Early in December 2023, the Governor of the Central Bank of Kenya suggested that the most advanced economy in East Africa could be about to conclude terms for a $1 billion loan from China. The loan sought is designed to help pay off an existing loan (the Eurobond) that is due in June 2024, and to stall infrastructure projects that were initiated with previous Chinese loans.
According to African Business, this move comes despite the President of Kenya, William Ruto, striking a hawkish tone on China during his 2022 election campaign. Indeed, Ruto has criticized the extensive Chinese loans secured by the previous administration, citing concerns about debt sustainability and potential lack of transparency. He argued that loan agreements between China and African countries are often opaque, lacking public scrutiny and raising concerns about potential corruption or hidden clauses. However, since taking office, his tone has shifted. He acknowledged the need for infrastructure development and the potential benefits of Chinese finance while prioritizing responsible borrowing practices.
The major reason African countries tend to lean toward Chinese lenders than Western lenders is that compared to traditional Western lenders, Chinese banks often offer faster loan approvals with less stringent conditions, making them attractive to African governments seeking rapid development. As the shrewd politician that he is, this shift in tone signaled Ruto's pragmatic approach, valuing the immediate benefit of funding crucial infrastructure projects alongside responsible debt management.
Kenya's growing public debt (exceeding $68 billion) raises concerns about long-term economic stability. Kenya is already overleveraged. President Ruto who was determined to reduce Kenya’s national debt to sustainable levels is now compelled to double it. And this decision will have severe consequences for Kenyan consumers and taxpayers.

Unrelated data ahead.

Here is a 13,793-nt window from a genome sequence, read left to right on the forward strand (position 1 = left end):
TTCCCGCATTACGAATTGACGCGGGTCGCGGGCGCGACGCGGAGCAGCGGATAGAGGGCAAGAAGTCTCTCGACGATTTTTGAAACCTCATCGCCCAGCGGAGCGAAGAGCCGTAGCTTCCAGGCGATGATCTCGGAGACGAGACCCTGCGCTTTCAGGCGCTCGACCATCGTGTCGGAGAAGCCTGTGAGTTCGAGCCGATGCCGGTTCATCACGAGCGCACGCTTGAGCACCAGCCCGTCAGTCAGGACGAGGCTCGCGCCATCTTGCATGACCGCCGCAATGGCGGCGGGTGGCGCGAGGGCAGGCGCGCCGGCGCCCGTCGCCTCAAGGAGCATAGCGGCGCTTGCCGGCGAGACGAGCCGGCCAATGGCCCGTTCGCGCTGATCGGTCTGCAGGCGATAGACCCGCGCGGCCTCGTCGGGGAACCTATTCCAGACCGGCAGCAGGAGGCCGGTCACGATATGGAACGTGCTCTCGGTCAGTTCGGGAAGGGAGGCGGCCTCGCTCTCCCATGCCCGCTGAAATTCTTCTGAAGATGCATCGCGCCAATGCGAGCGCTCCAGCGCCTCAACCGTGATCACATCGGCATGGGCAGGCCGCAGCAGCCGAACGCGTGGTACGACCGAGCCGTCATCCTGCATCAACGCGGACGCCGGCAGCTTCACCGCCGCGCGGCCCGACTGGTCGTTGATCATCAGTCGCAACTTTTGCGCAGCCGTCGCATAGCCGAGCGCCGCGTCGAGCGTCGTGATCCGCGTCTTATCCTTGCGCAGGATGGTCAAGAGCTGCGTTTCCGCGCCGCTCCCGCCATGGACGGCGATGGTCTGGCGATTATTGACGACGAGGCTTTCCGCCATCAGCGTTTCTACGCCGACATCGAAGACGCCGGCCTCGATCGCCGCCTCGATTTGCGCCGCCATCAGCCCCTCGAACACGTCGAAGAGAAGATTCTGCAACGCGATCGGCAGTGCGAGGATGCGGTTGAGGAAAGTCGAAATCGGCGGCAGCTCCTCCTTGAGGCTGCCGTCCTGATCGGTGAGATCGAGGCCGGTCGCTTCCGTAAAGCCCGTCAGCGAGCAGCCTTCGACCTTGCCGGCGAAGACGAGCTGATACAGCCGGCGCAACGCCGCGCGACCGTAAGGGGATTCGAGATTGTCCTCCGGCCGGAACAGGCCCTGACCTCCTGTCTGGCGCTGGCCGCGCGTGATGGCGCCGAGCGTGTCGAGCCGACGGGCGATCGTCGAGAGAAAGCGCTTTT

The increase in the national debt is what increases the cost of living. As the national debt grows, the government needs to borrow more money to finance its spending. This increased demand for loans can drive up interest rates across the economy. Higher interest rates make borrowing more expensive for businesses and households, which can lead to higher prices for goods and services. Additionally, increased debt servicing costs (paying interest on existing debt) can divert resources from other areas, potentially leading to decreased public investment in programs that help keep living costs down.
This loan sought will certainly reduce investment because high national debt crowds out private investments. When the government borrows money, it essentially competes with businesses and individuals for available capital. This can make it more expensive for businesses to invest in projects that create jobs and boost productivity, ultimately impacting consumers through potentially higher prices and limited choices.
While this loan may help the Kenyan government achieve its immediate objectives, it will slow economic growth in the long run because the government may need to implement austerity measures such as tax increases to manage the debt, which will dampen economic activity; thus, reduce growth and potentially increase its dependence on China.